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How Burglars Work: 5 Things Homeowners Need To Think About

Published: Apr 18, 2015 at 08:35 UTC
How Burglars Work: 5 Things Homeowners Need To Think About

Since you were a kid, you’ve probably had adults (your parents and other homeowners) talking to you about special things to do to your home in order to make sure that burglars leave it alone.

Chances are, though, if a burglar is experienced, none of these basic safeguards will do much for you. For example, leaving the TV on during the day is somewhat clever, but if the burglar checks all of the rooms in your house (and doesn’t just look at the living room), he’ll realize that you’re not actually home.

(In his mind, he might give you a pat on the back, but your valuables are now, of course, his.)

Here are some special things that as a homeowner, you should be thinking about. Only a home security system will completely protect your house, but keeping these facts in mind can sometimes deter burglars before they even try to get inside.

 

Contactors aren’t your friends

You should be polite to the contractors working on your house. Be cordial, offer a bathroom, bring them lemonade, etc. You’ll get a better job done and feel better about yourself at the same time.

But after they’re gone, you have to make sure that your home is exactly as it was before.

The new hire might sneak off to the side, pretending to be on his phone, and unlock one of your windows. Then, he’ll wait two weeks and come back. Surprise… if you haven’t re-locked it (homeowners rarely check if their windows are locked), he’s in.

Even if a contractor seems like the nicest guy to ever live, once he leaves, you should imagine that he was literally looking for ways to break into your house the entire time he was here.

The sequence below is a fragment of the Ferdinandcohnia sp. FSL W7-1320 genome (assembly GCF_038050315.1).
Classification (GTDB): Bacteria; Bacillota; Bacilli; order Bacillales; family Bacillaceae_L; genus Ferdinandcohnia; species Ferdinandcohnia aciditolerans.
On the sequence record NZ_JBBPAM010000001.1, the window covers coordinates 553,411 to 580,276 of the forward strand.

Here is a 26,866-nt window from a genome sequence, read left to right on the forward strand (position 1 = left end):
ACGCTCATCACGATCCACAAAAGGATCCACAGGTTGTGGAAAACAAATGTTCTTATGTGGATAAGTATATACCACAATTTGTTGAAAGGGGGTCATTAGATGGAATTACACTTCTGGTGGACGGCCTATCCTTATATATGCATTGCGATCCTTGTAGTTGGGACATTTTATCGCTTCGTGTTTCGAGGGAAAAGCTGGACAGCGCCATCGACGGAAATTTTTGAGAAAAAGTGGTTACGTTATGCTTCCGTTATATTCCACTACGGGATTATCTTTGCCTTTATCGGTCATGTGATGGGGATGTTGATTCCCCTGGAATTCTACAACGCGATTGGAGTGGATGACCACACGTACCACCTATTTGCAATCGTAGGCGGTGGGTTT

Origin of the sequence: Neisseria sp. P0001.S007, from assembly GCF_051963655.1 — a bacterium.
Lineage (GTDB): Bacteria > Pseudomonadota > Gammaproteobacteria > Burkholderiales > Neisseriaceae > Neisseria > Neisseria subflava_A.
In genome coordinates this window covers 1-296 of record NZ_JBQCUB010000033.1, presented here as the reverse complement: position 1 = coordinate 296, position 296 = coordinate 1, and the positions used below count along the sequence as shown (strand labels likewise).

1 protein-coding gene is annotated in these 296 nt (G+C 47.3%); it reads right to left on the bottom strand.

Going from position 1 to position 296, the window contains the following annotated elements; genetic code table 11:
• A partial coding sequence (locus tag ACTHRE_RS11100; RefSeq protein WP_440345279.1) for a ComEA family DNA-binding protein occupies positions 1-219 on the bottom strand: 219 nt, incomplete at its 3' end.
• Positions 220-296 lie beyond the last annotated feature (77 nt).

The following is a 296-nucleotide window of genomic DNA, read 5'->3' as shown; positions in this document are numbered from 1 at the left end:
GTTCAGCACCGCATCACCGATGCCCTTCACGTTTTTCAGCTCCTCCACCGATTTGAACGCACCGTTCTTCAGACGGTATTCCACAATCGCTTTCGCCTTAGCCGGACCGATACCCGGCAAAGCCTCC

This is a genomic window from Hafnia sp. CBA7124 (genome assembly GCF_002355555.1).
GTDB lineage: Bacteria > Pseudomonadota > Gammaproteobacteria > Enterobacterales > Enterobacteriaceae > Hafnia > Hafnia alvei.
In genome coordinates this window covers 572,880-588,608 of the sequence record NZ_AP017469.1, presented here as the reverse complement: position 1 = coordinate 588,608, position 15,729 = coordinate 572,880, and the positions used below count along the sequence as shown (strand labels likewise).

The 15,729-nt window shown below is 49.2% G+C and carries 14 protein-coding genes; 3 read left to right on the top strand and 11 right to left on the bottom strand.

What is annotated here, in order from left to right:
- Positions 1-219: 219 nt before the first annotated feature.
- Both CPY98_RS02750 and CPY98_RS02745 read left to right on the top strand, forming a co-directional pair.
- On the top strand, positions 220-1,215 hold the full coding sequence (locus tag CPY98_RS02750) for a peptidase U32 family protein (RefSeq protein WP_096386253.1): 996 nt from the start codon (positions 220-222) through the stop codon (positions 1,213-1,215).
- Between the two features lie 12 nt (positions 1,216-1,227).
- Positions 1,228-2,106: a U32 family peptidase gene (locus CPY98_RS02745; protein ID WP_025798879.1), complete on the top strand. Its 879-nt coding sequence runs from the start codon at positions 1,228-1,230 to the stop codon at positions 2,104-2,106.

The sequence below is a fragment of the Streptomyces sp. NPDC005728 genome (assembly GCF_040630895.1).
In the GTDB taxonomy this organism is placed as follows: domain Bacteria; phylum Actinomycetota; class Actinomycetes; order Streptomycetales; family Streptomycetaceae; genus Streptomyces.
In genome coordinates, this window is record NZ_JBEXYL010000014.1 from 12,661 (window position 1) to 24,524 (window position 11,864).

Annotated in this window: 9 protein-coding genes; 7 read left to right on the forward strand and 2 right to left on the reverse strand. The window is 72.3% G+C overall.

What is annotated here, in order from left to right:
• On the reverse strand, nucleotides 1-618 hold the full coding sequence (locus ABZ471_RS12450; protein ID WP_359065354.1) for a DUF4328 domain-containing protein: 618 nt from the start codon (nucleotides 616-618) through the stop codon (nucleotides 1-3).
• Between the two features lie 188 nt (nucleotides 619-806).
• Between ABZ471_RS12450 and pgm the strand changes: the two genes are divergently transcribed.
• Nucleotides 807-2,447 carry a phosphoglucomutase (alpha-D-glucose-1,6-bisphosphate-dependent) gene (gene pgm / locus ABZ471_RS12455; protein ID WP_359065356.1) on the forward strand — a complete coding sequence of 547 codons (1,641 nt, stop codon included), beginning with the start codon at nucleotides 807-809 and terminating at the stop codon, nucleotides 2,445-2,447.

Give your house a sweep once they leave. You never know.

 

Obviously, pick up newspapers… but also the other materials

One of the classic tips is having one of your neighbors pick up your daily newspaper – and it’s a great tip. If a burglar sees a pile of newspapers, you’re clearly on vacation and not in your house.

But, if a burglar just suspects that you’re on vacation (maybe your newspapers aren’t there, but all of the other signs are), he will often plant more than just newspapers. He’ll drop a bunch of flyers near your front and back doors. As a homeowner, if you saw a pile of annoying flyers when you walked out of your house, would you pick them up and throw them out inside?

You would. And he knows that. When you have a neighbor pick up your newspaper, ask that he does some basic looking around your house for flyers and such. It’s a bit more hassle for him, but a lot more security for you.

 

Snow means footprints

Meteorologists love to get people hyped up for storms – they tell people to stay inside, stock up on food, etc.

But think about it – if you live in a colder climate, how many times have you actually stayed in your house for days on end? Sure, you might have stayed inside during the span of the storm, but after it was done, you probably walked outside to grab coffee or do some shoveling.

If it snows, ask your neighbors to create footprints to and from your front door. It doesn’t have to be excessive… just don’t make it clear that you’re obviously not home with a pristine sheet of white snow.

 

Always be diligent – burglars don’t care about the weather

You may think that because it’s cold and raining, a burglar is going to stay inside warm and cozy. Unfortunately, he’s not. Cold, treacherous weather is by far the best weather for robbing someone’s house.

After all, it’s dark when the weather is bad, and it being dark means that no one sees the burglar creep to and from your house.

 

Don’t think you’re clever

Burglars are a meticulous breed of people. They’re not going to come in, race around, check the obvious hiding spots, and then leave. They’re going to be turning over everything in your house… ripping up couch cushions, dumping out drawers, etc. After all, they don’t rob dozens of houses a day – they want their reward from each one to be the greatest.

So when you’re hiding your valuables, don’t stick with a small safe or a sock drawer. They’re checking the drawer, and if they can’t get the safe open through brute force alone, they’re going to take it with them. Instead, go with somewhere that they’d never think to check – deep in one of the wall vents, etc.

Of course, this is something to think about for when the burglar gets inside, if he does. The four tips above that should keep you safe, and remember to always arm your home security system when you leave, even if it’s for just a couple of minutes. Good luck!

 
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